ISLAMABAD - The Islamabad High Court (IHC) will Monday (today) resume hearing of the petition of a naval officer’s wife who stated that her husband had been missing ever since the Naval Intelligence had allegedly picked him up last year.

A single bench of IHC comprising Justice Shaukat Aziz Siddiqui will conduct the hearing of the petition moved by missing naval officer Sub Lt Hafiz Ehsanullah Sajjad’s wife Safia Ismail through her counsel Col (Retd) Inam-ul-Rahim Advocate.

Talking to The Nation here on Sunday, Advocate Inam said that on the last hearing, a Naval Commander Zafarullah appeared before the court but he could not satisfy the court. Therefore, he added, the court directed Deputy Attorney General Aafnan Karim Kundi to submit a written reply in this connection.

Earlier, the same IHC single bench had directed Defence Ministry to depute a responsible officer to apprise the court of facts in the petition of a naval officer’s wife who stated that her husband had been missing ever since Naval Intelligence had allegedly picked him up last year.

In her petition, petitioner Safia Ismail cited Federation of Pakistan through Secretary Ministry of Defence, Chief of Naval Staff and Director General (DG) Naval Intelligence as respondents.

In her petition, Safia has claimed that her husband was allegedly in the custody of naval authorities without any charges being levelled against him. She said Sajjad was taken away from his residence in Gulshan-e-Iqbal, Karachi, by ‘some people in plain clothes’ on the evening of September 6, 2014.

The counsel for the petitioner adopted that Sajjad had sought permission from the Pakistan Navy to resign from service in July 2014 for personal reasons, adding his request remained under process before he was picked up.

He added that later it was revealed that Sajjad was in the custody of Naval Intelligence without any charge-sheet against him. The petitioner has contacted the entire chain of command but in vain.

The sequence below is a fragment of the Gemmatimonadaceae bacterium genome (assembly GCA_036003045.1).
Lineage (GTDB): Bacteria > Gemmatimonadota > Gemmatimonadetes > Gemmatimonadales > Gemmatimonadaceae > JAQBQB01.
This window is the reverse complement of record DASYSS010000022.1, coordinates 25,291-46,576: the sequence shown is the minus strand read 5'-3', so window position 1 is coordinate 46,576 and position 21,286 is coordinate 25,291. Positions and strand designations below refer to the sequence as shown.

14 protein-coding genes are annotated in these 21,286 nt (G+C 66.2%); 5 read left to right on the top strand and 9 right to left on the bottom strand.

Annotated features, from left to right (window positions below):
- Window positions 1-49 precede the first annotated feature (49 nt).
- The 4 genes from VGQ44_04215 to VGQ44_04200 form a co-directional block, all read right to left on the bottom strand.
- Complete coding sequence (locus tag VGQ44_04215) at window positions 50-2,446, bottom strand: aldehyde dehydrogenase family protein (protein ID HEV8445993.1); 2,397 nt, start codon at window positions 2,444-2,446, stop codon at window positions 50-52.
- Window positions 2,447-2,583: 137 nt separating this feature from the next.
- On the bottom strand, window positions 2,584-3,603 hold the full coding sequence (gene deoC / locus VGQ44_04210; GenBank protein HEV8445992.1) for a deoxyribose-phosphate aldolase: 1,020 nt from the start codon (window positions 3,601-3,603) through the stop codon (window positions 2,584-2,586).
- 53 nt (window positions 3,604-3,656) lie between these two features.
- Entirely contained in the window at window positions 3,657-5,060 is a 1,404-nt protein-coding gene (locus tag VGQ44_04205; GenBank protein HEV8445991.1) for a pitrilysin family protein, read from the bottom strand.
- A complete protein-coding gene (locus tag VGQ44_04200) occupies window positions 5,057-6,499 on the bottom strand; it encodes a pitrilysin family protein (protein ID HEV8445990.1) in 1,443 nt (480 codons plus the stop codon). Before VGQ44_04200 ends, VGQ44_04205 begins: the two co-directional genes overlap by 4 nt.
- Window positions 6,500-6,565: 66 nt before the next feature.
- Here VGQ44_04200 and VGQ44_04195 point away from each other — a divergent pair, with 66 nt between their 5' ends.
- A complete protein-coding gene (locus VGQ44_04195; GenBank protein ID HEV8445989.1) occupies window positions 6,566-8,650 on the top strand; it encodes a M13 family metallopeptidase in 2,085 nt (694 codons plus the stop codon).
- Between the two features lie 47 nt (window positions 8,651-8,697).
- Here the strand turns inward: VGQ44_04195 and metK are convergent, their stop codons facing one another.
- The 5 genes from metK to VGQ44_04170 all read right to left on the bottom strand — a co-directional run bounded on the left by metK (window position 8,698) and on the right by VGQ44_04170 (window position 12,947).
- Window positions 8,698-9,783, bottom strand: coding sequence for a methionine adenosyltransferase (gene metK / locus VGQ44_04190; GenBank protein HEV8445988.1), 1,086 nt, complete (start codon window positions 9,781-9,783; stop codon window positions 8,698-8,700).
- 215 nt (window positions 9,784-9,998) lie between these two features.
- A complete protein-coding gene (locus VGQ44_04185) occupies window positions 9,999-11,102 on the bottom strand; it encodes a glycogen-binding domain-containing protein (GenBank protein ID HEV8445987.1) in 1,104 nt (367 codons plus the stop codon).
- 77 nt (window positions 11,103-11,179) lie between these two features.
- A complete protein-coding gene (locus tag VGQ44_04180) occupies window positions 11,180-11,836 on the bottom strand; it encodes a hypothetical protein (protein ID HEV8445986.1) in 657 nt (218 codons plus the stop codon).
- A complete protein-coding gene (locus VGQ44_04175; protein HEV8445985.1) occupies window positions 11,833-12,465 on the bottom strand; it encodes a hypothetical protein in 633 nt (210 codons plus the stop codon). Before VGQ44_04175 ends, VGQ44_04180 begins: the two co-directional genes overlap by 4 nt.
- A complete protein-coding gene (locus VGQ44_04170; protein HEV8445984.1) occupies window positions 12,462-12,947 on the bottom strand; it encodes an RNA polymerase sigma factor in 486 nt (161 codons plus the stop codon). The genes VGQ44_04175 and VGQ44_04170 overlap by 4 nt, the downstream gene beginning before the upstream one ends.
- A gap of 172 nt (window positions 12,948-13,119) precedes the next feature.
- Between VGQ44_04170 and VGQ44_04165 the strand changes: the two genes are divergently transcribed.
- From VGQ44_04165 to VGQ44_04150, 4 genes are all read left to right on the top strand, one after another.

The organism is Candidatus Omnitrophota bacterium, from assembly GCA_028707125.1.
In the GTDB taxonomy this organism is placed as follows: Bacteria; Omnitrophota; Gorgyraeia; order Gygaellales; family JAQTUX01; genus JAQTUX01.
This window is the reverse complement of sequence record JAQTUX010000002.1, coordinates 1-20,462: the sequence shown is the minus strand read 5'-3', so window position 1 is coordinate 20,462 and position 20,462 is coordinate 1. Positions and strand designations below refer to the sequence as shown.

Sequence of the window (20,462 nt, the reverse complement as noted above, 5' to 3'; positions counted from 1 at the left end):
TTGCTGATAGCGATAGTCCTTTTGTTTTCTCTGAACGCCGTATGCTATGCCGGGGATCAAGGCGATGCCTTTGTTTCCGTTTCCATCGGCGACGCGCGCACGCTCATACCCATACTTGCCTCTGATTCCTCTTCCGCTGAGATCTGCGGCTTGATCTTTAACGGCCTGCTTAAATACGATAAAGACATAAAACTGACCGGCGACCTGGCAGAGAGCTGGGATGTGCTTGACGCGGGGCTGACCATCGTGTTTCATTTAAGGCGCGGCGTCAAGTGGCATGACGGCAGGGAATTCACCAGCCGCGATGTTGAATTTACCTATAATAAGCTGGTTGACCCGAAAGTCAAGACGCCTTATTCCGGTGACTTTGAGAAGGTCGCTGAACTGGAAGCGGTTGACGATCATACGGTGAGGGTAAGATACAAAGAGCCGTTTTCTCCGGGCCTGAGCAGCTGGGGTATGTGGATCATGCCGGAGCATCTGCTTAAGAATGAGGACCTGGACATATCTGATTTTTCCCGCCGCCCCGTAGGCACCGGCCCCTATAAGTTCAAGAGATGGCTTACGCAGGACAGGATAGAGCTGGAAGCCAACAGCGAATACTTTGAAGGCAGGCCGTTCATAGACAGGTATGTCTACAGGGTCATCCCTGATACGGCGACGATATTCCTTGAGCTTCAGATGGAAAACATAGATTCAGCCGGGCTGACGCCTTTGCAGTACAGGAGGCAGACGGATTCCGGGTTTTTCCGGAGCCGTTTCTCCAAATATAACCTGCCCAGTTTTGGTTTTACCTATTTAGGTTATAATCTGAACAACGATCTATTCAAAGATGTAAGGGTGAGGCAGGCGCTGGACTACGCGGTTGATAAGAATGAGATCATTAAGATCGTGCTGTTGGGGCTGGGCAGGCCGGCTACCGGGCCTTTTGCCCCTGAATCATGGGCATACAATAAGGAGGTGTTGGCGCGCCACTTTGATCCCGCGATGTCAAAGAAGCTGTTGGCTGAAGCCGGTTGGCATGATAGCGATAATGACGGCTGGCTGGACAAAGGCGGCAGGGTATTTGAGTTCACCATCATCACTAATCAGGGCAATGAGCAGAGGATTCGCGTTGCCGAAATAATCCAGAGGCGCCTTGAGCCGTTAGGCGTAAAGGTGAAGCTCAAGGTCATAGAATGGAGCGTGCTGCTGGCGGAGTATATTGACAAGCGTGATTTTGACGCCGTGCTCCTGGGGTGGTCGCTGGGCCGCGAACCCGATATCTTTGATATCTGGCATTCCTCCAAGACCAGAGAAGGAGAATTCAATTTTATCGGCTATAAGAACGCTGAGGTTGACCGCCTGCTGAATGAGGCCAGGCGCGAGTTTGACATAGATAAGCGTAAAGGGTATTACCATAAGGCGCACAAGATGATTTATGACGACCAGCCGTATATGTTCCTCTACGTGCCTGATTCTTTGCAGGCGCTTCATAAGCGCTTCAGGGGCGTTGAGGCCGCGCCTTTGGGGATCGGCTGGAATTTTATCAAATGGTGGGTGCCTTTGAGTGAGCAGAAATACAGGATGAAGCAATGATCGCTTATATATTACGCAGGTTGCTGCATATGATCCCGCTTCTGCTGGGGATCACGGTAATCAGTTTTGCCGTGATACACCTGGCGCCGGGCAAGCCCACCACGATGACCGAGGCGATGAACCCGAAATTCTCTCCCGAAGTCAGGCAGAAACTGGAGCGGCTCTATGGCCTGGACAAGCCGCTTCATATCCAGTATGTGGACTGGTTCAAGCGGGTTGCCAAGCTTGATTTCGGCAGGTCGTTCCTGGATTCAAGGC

The counsel contended in the petition that under Rule 44(5) of Naval Ordinance 1961, no person shall be held in close arrest for more than 90 consecutive days without a court martial being convened.

He continued that under section 90 (3) of the ordinance, if a person is detained and remained in the custody for more than eight days without brought before a trial, a special report giving reasons for delay shall be made by his commanding officer to Chief of Naval Staff and similar report shall be forwarded after every eight days until a court martial is assembled or such person is released from the custody.

Inam was of the view that the right to be treated in accordance with law to which the husband of petitioner is amenable and not being treated as per the aforesaid law governing the subject, the petitioner’s husband is being subjected to illegal and mala fide actions not countenanced by the law or the fundamental guarantees under the constitution.

He added that the detention of petitioner’s husband is clear violation of articles 4, 9, 10, 10-A and 14 of the constitution of Pakistan. Therefore, the petitioner’s counsel has prayed that the prolonged detention of the petitioner’s husband and the manner of the detention be declared illegal and in contravention of the naval ordinance if naval authorities failed to justify the legality of such a prolonged detention.